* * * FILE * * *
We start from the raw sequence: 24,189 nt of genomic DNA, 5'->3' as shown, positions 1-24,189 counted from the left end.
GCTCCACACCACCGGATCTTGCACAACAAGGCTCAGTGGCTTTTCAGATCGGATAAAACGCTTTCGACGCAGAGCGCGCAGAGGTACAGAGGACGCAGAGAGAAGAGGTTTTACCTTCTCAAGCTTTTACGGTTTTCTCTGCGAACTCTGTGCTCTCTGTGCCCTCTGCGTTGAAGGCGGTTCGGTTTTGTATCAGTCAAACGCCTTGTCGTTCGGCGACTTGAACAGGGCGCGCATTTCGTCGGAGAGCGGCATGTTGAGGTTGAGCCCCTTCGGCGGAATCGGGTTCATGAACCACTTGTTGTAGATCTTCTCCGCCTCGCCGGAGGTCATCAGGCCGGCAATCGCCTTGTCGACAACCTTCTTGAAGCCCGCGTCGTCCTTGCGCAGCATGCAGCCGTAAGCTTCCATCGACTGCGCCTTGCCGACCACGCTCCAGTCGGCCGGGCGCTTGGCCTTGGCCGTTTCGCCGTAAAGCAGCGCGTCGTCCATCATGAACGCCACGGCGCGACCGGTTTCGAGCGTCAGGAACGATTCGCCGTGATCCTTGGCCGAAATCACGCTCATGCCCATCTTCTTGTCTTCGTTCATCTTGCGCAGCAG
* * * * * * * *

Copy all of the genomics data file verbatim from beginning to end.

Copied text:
We start from the raw sequence: 24,189 nt of genomic DNA, 5'->3' as shown, positions 1-24,189 counted from the left end.
GCTCCACACCACCGGATCTTGCACAACAAGGCTCAGTGGCTTTTCAGATCGGATAAAACGCTTTCGACGCAGAGCGCGCAGAGGTACAGAGGACGCAGAGAGAAGAGGTTTTACCTTCTCAAGCTTTTACGGTTTTCTCTGCGAACTCTGTGCTCTCTGTGCCCTCTGCGTTGAAGGCGGTTCGGTTTTGTATCAGTCAAACGCCTTGTCGTTCGGCGACTTGAACAGGGCGCGCATTTCGTCGGAGAGCGGCATGTTGAGGTTGAGCCCCTTCGGCGGAATCGGGTTCATGAACCACTTGTTGTAGATCTTCTCCGCCTCGCCGGAGGTCATCAGGCCGGCAATCGCCTTGTCGACAACCTTCTTGAAGCCCGCGTCGTCCTTGCGCAGCATGCAGCCGTAAGCTTCCATCGACTGCGCCTTGCCGACCACGCTCCAGTCGGCCGGGCGCTTGGCCTTGGCCGTTTCGCCGTAAAGCAGCGCGTCGTCCATCATGAACGCCACGGCGCGACCGGTTTCGAGCGTCAGGAACGATTCGCCGTGATCCTTGGCCGAAATCACGCTCATGCCCATCTTCTTGTCTTCGTTCATCTTGCGCAGCAG